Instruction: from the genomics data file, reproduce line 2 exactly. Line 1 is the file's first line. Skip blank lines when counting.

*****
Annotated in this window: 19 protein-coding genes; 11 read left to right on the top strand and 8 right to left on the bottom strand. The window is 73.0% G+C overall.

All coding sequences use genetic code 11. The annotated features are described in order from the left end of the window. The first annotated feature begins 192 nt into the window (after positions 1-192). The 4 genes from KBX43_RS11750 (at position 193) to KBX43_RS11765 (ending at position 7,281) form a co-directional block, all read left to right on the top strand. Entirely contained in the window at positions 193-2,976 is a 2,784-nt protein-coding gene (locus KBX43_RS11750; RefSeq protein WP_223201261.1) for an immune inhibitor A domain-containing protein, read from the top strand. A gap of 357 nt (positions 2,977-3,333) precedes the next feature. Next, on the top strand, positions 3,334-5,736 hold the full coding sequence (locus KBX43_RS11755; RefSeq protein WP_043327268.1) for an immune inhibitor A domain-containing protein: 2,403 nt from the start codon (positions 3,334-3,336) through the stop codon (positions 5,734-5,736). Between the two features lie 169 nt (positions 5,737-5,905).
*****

All coding sequences use genetic code 11. The annotated features are described in order from the left end of the window. The first annotated feature begins 192 nt into the window (after positions 1-192). The 4 genes from KBX43_RS11750 (at position 193) to KBX43_RS11765 (ending at position 7,281) form a co-directional block, all read left to right on the top strand. Entirely contained in the window at positions 193-2,976 is a 2,784-nt protein-coding gene (locus KBX43_RS11750; RefSeq protein WP_223201261.1) for an immune inhibitor A domain-containing protein, read from the top strand. A gap of 357 nt (positions 2,977-3,333) precedes the next feature. Next, on the top strand, positions 3,334-5,736 hold the full coding sequence (locus KBX43_RS11755; RefSeq protein WP_043327268.1) for an immune inhibitor A domain-containing protein: 2,403 nt from the start codon (positions 3,334-3,336) through the stop codon (positions 5,734-5,736). Between the two features lie 169 nt (positions 5,737-5,905).